INSIDE THIS ISSUE
Cutting services not the only option for third sector
Many charities fear they have to make cuts to
maintain services, yet smarter procurement could
be the answer they are looking for.
Paper prices set to soar.
April has seen paper prices increase across the
board by 5-7% impacting on overall print costs.
Can you avoid them?
Over half of UK businesses suffering
from a culture of spending apathy
Bring your own device headaches.
Huge bills on in-game app purchases through
smartphones and tablets are causing problems for
companies without a BYOD policy.
Smarter spending a priority for the legal sector.
Recent legal sector surveys have continued to
emphasise the need for firms to adopt or continue with
a focus on cost reduction and process improvement.
oing business in Britain: A culture of
spending apathy sought to discover the
attitudes and practices of employees
(from junior executives to directors) with
purchasing responsibility and how they impact business
operations. 516 business people – across a large range
of industries including IT, retail, manufacturing, public
sector and telecommunications – were interviewed in
March 2013 for the report.
A ‘culture of apathy’
Overall, the report findings illustrate an ingrained
apathy towards smarter supply chain spending among
UK businesses, stemming from a legacy approach to
managing supplier relationships and an unwillingness
of staff to challenge the status quo.
• Alack of purchasing control – There is a significant
absence of company-wide controls and processes
and limited strategic thought towards purchasing.
- 49 percent don’t know if their business has a
purchasing process, have no process or do their own
thing when managing a supplier tender.
- 65 percent of junior management are able to make
some or all purchasing decisions with no approval
from senior employees or insight at board level.
- less than half of all companies, 49 percent, have
enterprise-wide purchasing processes indicating
an alarming lack of company-wide supply chain
• A lack of regular supplier review – Through
regular supplier reviews, companies can identify
holes in the supply chain. However:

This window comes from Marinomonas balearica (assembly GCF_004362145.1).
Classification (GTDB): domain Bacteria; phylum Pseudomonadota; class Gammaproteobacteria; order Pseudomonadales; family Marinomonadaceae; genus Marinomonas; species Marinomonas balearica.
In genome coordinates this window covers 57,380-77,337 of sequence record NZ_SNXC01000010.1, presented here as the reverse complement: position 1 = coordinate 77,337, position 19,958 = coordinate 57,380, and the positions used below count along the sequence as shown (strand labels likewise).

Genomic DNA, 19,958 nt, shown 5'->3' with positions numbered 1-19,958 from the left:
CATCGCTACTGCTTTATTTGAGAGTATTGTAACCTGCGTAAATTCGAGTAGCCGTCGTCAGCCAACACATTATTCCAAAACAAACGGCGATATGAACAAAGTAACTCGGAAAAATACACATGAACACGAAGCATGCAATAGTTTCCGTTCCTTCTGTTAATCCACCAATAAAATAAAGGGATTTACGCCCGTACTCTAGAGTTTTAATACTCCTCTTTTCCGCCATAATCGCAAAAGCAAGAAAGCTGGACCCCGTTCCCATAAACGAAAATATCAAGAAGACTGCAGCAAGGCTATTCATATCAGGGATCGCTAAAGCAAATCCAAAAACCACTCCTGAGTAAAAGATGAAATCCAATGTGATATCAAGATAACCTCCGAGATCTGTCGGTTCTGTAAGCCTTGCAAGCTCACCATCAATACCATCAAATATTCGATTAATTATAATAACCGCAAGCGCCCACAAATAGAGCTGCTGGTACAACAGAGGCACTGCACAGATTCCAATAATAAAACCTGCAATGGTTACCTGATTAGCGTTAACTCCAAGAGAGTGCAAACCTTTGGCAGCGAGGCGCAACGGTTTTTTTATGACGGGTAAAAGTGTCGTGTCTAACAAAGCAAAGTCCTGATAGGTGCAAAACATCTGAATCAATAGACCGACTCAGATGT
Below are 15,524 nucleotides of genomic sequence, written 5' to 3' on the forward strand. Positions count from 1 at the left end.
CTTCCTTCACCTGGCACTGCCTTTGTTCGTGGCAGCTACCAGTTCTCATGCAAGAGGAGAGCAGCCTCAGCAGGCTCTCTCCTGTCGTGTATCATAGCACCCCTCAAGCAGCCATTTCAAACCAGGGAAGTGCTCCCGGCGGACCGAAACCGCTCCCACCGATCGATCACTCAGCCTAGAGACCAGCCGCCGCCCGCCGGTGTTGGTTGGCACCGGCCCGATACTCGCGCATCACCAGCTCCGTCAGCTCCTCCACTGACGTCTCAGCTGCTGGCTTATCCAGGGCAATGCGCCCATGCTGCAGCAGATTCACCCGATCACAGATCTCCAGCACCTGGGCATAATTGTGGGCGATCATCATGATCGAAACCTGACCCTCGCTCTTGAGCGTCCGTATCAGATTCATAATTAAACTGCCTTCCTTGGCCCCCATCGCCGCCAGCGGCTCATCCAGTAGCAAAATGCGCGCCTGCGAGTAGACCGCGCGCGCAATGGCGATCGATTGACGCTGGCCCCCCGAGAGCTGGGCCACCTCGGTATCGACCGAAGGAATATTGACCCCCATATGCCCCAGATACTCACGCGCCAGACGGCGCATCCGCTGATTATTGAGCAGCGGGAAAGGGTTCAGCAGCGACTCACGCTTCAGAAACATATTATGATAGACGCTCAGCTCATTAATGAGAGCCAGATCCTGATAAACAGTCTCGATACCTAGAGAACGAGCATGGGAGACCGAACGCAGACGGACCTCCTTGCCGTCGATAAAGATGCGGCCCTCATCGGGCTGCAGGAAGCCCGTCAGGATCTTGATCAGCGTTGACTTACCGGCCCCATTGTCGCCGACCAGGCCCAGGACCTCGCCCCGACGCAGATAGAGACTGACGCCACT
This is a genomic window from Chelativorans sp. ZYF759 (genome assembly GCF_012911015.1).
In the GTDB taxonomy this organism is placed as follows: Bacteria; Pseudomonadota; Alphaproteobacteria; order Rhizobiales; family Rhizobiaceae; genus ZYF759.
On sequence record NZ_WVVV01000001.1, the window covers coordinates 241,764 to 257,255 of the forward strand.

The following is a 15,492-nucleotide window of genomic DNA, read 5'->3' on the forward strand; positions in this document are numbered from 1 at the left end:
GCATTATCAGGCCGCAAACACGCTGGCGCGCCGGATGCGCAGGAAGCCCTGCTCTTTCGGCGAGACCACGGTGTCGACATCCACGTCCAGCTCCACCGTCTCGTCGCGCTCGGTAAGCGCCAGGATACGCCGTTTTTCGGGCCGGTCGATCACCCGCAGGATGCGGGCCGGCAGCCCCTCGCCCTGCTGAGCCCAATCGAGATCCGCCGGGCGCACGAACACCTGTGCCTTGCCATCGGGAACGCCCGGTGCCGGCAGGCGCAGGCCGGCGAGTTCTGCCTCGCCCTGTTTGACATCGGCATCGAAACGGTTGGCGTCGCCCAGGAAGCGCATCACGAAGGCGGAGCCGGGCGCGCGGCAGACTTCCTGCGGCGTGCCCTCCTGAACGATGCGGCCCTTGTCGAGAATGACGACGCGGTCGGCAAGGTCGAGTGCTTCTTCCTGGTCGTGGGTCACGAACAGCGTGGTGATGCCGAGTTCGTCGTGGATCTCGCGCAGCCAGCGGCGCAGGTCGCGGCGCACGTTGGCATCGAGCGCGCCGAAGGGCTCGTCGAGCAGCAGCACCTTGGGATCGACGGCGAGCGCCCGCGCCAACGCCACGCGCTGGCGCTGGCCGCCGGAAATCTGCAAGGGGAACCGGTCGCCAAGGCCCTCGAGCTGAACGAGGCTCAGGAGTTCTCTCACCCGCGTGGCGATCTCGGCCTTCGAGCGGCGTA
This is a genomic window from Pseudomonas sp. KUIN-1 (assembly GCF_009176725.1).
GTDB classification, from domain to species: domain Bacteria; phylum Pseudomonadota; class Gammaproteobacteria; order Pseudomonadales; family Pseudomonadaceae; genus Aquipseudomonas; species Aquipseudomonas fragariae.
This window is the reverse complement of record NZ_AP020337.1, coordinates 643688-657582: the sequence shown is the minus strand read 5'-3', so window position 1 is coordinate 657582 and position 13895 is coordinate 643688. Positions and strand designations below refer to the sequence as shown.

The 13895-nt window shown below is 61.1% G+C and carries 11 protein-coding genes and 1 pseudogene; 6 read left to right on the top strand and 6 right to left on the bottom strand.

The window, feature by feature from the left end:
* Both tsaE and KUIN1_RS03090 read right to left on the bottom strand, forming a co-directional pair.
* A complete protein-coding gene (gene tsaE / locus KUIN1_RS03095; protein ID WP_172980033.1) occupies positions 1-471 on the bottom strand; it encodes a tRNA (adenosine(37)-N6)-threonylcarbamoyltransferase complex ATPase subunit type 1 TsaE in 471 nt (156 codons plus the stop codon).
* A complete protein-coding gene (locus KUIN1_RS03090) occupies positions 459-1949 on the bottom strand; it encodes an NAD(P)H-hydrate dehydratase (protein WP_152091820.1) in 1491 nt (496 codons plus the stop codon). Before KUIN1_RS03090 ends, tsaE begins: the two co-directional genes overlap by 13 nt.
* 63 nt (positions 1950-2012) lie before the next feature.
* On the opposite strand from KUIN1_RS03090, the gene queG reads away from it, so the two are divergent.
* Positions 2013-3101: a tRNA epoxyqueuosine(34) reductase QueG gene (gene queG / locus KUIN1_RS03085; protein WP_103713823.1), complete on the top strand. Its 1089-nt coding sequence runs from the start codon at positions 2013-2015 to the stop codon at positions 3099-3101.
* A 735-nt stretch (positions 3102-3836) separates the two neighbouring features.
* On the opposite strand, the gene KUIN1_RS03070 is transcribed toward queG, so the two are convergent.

- 56 percent rarely speak with suppliers, don’t trust
them or only speak with them if there is a problem.
- 59 percent of businesses will not review suppliers
unless there is a problem.
• UK businesses are focused on cost-cutting, not
smarter spending – Organisations are thinking
short-term instead of long-term. Many changes are
reactionary rather than proactive.
- 60 percent of companies said a need to cut costs
triggers a supplier review.
• A lack of value is attributed to the purchasing
function – Purchasing very much comes as a
secondary priority to the primary job role and
therefore isn’t seen internally as important enough to
warrant investment or training.
- Nearly half of professionals asked confessed they
just use the previous price without any detailed
analysis to benchmark suppliers or don’t benchmark
at all due to a lack of time.
- a quarter of respondents say that if it were their own
money, they would be far more careful with it!
- 64 percent of sole purchasers have had no formal
A Smarter Spending strategy – the future
Rob Allison, managing director, ERA, said: ‘Many
employees don’t understand the value of managing the
purse strings, or even appear to have the motivation
or board support to affect real change. A complete
culture, attitude and organisation shift is required for
companies to see operational efficiencies and increased
profitability.And more value must be attributed to long-